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Does prior acute exercise affect postexercise substrate oxidation in response to a high carbohydrate meal?

Author(s): Long Wiley | Wells Katherine | Englert Virginia | Schmidt Stacy | Hickey Matthew | Melby Christopher

Journal: Nutrition & Metabolism
ISSN 1743-7075

Volume: 5;
Issue: 1;
Start page: 2;
Date: 2008;
Original page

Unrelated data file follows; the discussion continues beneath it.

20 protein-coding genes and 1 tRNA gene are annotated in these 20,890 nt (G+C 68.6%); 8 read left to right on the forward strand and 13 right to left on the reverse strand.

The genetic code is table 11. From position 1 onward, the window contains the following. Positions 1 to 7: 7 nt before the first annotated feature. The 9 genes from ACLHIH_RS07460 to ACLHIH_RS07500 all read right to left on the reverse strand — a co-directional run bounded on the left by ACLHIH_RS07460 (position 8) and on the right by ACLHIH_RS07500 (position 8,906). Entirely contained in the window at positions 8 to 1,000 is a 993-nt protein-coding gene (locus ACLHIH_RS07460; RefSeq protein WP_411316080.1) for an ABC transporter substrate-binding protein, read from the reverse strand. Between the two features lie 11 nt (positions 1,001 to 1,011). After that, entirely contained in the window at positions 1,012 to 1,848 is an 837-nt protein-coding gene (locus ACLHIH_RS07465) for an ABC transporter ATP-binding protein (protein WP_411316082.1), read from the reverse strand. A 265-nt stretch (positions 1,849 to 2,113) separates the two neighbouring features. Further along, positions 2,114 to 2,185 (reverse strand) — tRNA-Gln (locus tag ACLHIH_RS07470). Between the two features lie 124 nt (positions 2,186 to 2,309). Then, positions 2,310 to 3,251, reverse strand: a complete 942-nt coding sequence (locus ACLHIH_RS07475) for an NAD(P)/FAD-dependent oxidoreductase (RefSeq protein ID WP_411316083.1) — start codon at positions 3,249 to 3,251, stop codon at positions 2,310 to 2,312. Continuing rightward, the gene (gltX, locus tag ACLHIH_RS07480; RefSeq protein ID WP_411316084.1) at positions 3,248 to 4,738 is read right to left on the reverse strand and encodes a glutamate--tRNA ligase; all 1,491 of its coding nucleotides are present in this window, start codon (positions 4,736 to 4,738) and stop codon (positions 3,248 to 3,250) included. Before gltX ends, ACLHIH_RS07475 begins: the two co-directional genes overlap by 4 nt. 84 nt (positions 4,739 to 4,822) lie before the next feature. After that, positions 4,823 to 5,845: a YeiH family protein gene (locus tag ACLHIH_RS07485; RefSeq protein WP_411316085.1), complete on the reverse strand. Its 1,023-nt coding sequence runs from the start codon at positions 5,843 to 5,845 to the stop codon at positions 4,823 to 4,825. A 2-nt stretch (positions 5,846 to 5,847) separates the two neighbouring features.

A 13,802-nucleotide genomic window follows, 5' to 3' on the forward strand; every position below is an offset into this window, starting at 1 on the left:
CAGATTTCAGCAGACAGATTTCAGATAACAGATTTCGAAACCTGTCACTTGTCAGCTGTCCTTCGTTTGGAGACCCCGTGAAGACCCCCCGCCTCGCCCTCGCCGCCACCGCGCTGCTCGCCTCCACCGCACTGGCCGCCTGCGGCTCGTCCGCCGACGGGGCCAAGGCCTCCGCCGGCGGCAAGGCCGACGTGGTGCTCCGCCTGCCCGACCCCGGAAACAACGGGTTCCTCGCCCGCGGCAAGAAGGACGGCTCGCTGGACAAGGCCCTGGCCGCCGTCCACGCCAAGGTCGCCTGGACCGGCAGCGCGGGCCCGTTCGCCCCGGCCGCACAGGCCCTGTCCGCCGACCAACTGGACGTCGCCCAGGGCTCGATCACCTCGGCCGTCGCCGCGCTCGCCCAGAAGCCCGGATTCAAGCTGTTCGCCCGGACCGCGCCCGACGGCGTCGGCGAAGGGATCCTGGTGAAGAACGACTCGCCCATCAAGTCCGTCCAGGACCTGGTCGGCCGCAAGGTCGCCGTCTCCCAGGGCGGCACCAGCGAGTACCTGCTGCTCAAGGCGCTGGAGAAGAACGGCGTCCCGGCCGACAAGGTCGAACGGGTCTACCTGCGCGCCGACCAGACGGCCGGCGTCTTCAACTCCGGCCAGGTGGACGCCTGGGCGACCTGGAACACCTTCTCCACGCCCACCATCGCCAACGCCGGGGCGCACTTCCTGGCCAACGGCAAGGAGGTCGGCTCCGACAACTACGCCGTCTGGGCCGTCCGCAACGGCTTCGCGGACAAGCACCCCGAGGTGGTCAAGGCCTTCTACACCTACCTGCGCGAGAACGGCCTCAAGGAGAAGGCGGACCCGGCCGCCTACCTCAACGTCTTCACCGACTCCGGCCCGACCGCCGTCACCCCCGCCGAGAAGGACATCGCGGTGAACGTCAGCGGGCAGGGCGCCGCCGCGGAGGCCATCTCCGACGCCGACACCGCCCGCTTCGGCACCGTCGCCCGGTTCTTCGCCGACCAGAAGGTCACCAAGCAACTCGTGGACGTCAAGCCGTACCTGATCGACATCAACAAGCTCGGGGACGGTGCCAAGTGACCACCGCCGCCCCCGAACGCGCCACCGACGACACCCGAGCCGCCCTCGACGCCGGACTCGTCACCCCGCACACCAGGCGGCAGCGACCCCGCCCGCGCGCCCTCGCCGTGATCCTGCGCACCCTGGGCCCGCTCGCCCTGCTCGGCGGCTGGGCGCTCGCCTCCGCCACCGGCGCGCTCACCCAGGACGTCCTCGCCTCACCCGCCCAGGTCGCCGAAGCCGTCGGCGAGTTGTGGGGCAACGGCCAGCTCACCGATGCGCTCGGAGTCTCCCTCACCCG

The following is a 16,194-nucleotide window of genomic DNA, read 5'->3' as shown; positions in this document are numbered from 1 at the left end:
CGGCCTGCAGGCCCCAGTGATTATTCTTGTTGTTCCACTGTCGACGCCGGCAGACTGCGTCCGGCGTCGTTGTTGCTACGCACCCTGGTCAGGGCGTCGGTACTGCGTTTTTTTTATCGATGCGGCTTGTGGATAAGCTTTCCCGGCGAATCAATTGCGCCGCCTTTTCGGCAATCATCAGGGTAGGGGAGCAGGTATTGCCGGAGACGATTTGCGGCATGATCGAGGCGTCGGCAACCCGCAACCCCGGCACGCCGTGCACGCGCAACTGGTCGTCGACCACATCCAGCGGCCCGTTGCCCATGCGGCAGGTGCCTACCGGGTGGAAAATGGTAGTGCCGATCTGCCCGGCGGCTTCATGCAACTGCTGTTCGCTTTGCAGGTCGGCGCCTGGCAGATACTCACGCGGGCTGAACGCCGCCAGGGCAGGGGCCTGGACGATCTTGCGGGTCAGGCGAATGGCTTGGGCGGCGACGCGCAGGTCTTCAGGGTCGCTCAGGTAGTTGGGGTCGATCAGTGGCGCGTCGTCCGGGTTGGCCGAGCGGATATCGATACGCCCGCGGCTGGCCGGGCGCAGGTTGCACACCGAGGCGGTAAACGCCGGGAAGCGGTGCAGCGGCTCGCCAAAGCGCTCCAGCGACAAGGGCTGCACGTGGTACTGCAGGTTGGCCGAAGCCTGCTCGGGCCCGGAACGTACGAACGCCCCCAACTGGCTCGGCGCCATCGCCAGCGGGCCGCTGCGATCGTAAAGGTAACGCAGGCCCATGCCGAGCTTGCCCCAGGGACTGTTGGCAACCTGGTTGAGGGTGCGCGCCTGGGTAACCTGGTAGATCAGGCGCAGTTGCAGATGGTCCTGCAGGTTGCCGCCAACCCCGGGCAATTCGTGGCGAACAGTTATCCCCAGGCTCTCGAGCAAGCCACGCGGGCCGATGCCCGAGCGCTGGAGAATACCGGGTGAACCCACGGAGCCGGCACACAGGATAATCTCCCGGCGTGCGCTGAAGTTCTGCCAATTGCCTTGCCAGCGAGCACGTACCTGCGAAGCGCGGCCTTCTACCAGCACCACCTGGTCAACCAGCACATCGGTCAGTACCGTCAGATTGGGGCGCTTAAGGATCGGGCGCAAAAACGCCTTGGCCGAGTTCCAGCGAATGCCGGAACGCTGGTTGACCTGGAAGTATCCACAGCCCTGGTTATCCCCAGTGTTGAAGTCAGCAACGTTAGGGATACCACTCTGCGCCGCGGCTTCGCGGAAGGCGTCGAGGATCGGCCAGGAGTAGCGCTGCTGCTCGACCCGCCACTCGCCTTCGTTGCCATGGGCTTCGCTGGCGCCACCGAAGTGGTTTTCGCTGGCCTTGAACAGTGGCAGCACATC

Abstract Background Consumption of a mixed meal increases postprandial carbohydrate utilization and decreases fat oxidation. On the other hand, acute endurance exercise increases fat oxidation and decreases carbohydrate utilization during the post-exercise recovery period. It is possible that the resulting post-exercise increase in circulating nonesterified fatty acids could attenuate the ability of ingested carbohydrate to inhibit lipid oxidation. The purpose of this study was to determine whether prior exercise attenuates the usual meal-induced decline in lipid oxidation. Methods Six healthy, physically active young subjects (x age = 26.3 years, 4 males, 2 females) completed three treatments in random order after a ~10 h fast: (a) Exercise/Carbohydrate (Ex/CHO) – subjects completed a bout of exercise at 70% VO2peak (targeted net energy cost of 400 kcals), followed by consumption of a carbohydrate-rich meal; (b) Exercise/Placebo (Ex/Placebo) – subjects completed an identical bout of exercise followed by consumption of a placebo; and (c) No Exercise/Carbohydrate (NoEx/CHO) – subjects sat quietly rather than exercising and then consumed the carbohydrate-rich meal. Blood samples were obtained before and during the postprandial period to determine plasma glucose, insulin, and non-esterified fatty acids (NEFA). Respiratory gas exchange measures were used to estimate rates of fat and carbohydrate oxidation. Results Plasma NEFA were approximately two-fold higher immediately following the two exercise conditions compared to the no-exercise condition, while meal consumption significantly increased insulin and glucose in both Ex/CHO and NoEx/CHO. NEFA concentrations fell rapidly during the 2-h postprandial period, but remained higher compared to the NoEx/CHO treatment. Carbohydrate oxidation increased rapidly and fat oxidation decreased in response to the meal, with no differences in the rates of carbohydrate and fat oxidation during recovery between the Ex/CHO and NoEx/CHO conditions. Conclusion The plasma NEFA concentration is increased during the post exercise period, which is associated with elevated fat oxidation when no meal is consumed. However, when a mixed meal is consumed immediately following exercise, the initially elevated plasma NEFA concentration decreases rapidly, and postexercise fat oxidation during this 2-h postexercise, postprandial period is no higher than that of the 2-h postprandial period without prior exercise.
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